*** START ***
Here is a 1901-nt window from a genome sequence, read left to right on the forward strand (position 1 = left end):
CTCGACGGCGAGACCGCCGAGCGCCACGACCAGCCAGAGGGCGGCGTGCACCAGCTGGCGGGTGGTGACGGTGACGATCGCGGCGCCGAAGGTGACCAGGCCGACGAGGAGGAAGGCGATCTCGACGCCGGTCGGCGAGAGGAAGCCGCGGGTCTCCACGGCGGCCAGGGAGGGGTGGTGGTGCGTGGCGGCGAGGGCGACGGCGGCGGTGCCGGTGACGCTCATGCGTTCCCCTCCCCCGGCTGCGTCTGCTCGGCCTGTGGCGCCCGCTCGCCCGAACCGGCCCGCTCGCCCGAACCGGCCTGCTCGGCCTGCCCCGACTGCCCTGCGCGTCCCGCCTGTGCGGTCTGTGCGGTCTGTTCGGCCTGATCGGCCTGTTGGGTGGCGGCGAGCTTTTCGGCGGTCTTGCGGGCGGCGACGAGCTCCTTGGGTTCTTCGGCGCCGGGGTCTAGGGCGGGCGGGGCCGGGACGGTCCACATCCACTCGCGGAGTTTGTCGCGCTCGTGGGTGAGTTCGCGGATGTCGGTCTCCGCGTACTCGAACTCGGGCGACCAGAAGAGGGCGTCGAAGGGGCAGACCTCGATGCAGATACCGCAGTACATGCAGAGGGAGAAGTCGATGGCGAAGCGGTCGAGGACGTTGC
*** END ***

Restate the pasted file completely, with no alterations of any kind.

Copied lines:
Here is a 1901-nt window from a genome sequence, read left to right on the forward strand (position 1 = left end):
CTCGACGGCGAGACCGCCGAGCGCCACGACCAGCCAGAGGGCGGCGTGCACCAGCTGGCGGGTGGTGACGGTGACGATCGCGGCGCCGAAGGTGACCAGGCCGACGAGGAGGAAGGCGATCTCGACGCCGGTCGGCGAGAGGAAGCCGCGGGTCTCCACGGCGGCCAGGGAGGGGTGGTGGTGCGTGGCGGCGAGGGCGACGGCGGCGGTGCCGGTGACGCTCATGCGTTCCCCTCCCCCGGCTGCGTCTGCTCGGCCTGTGGCGCCCGCTCGCCCGAACCGGCCCGCTCGCCCGAACCGGCCTGCTCGGCCTGCCCCGACTGCCCTGCGCGTCCCGCCTGTGCGGTCTGTGCGGTCTGTTCGGCCTGATCGGCCTGTTGGGTGGCGGCGAGCTTTTCGGCGGTCTTGCGGGCGGCGACGAGCTCCTTGGGTTCTTCGGCGCCGGGGTCTAGGGCGGGCGGGGCCGGGACGGTCCACATCCACTCGCGGAGTTTGTCGCGCTCGTGGGTGAGTTCGCGGATGTCGGTCTCCGCGTACTCGAACTCGGGCGACCAGAAGAGGGCGTCGAAGGGGCAGACCTCGATGCAGATACCGCAGTACATGCAGAGGGAGAAGTCGATGGCGAAGCGGTCGAGGACGTTGC